• OGE Energy, which supplies electricity through Oklahoma Gas and Electric Co. to about 858,000 customers in Oklahoma and Arkansas, posted second-quarter 2020 net earnings of $85.9 million on revenues of $503.5 million.
In the second quarter of 2019, the company had posted net earnings of $100.2 million, or 50 cents per share, on total revenues of $513.7 million.
A broader look
The S&P MidCap 400 Index is a stock market index provided through S&P Dow Jones Indices.
Generally, financiers use the index to measure the success of the United States’ mid-cap equities sector, which includes stocks for companies with total market capitalizations that range from $2.4 billion to $8.2 billion when they joined the index.
As of Jan. 31, the median market capitalization for member companies was $4.26 billion, with the largest at nearly $13.3 billion and the smallest at about $1 billion.
The index, launched in 1991, covers nearly 7% of the total U.S. stock market.
Companies that are part of the index operate across a broad range of economic sectors that include consumer discretionary and staples spending, energy, financial, healthcare, industrials, information technology, real estate and utilities.
Embark looked at year-over-year second-quarter revenues, net incomes, impairments, cost reductions, debt restructuring, earnings guidance, risk factors and whether or not they had notified investors they were a going concern.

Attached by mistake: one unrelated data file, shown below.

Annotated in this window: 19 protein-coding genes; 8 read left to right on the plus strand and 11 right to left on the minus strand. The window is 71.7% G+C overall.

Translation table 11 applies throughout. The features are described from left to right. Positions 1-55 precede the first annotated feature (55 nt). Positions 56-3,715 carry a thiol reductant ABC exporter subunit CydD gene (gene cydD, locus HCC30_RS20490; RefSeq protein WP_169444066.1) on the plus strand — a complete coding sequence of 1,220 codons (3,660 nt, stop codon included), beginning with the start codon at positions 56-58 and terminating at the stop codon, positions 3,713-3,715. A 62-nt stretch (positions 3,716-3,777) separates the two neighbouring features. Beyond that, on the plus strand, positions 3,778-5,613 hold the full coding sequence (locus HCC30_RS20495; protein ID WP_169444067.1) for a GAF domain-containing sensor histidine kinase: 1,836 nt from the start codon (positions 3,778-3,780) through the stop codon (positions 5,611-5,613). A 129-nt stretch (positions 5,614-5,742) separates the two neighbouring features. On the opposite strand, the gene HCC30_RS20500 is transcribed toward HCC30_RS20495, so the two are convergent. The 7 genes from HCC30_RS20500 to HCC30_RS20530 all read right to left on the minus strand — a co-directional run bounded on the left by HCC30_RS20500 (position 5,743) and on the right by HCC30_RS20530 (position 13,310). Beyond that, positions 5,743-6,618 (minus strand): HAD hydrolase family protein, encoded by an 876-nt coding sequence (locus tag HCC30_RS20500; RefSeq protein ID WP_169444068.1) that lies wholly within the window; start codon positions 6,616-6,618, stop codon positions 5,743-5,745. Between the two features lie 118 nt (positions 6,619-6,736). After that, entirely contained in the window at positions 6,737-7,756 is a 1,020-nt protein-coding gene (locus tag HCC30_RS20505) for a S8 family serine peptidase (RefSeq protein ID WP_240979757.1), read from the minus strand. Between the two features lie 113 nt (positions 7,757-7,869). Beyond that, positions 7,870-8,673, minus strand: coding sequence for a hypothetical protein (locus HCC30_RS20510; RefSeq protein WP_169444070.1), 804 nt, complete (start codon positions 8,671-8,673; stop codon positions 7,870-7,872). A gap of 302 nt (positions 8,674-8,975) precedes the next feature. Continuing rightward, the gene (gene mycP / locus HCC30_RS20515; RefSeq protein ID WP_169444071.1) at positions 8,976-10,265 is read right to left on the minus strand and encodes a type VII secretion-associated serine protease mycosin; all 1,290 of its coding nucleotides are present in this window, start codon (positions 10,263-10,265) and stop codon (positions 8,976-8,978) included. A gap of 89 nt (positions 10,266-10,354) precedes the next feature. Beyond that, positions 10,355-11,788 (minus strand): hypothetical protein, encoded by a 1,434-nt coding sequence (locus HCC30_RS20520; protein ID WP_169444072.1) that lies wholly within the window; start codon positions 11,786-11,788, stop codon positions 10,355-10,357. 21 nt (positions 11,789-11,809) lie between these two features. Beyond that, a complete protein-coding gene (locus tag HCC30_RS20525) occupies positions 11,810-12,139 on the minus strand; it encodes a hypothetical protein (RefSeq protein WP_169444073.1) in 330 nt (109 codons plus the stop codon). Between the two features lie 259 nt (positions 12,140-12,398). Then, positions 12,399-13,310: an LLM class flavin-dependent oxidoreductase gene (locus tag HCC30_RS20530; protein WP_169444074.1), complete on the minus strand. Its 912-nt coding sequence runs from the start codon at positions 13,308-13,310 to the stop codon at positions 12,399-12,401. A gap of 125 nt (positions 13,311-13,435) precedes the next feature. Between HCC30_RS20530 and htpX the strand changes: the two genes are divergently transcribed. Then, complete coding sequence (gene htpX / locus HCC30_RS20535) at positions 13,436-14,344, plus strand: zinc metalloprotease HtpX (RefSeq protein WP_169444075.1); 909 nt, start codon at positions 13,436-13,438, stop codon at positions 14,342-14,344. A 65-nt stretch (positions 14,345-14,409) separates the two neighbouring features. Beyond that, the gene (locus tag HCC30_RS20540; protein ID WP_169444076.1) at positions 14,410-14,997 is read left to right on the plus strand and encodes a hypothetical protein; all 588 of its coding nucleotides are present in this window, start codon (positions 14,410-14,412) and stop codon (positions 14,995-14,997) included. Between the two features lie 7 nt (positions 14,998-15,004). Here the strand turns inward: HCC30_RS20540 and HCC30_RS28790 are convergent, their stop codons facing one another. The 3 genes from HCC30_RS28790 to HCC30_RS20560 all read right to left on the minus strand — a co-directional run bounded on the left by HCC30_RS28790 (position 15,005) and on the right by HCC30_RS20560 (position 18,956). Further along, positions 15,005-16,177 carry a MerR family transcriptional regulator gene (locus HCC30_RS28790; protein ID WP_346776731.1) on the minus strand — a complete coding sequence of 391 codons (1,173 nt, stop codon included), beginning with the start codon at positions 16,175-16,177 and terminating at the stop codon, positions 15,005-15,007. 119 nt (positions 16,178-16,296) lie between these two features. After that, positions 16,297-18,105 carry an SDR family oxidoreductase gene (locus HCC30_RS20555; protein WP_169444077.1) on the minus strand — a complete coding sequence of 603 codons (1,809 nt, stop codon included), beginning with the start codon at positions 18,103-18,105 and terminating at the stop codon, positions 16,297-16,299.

If found that 24% of the companies reported significant revenue increases during the second quarter.
Recent acquisitions played a role in boosting revenue jumps for some companies. Alternatively, disposals and divestitures pushed revenues lower for others.
Other second quarter findings:
• More than two thirds of sampled companies reported severe or moderate net income declines.
• Half of the sampled companies reported making cost-cutting moves.
• 40% of the sampled companies restructured or took on additional debt.
• Nearly all sampled companies included COVID-19 related risk statements in the financial reporting.
• Most sampled companies didn't issue future guidance after withdrawing estimates issued during the first quarter of the year.
“The lesson to walk away with: there’s something driving most of the outliers, good or bad,” the report states.
“There is a lot going on in today’s marketplace,” said David McGuire, Embark's strategic accounts practices leader. “One of our major takeaways is that what is happening can be specific to certain industries. Clearly, energy companies whose successes are tied to oil prices aren’t doing as well, year-over-year.
"But companies that have relevance to the new normal — information technology, quick service restaurants and health care businesses — are seeing increased volumes in activity and reported much better than anticipated results for the second quarter.”
Robert Dauffenbach, director of the Center for Economic and Management Research at the University of Oklahoma's Price College of Business, said Embark’s data paints a picture of dire circumstances for most publicly traded companies that are part of the S&P MidCap 400 Index.
“When you see these numbers, everything is just so topsy-turvy — unprecedented in our lifetime. But I think we definitely will someday come through this. The big questions are when, and, how much damage we will have to go through before we get back to a freely functioning, fully open economy,” Dauffenbach said.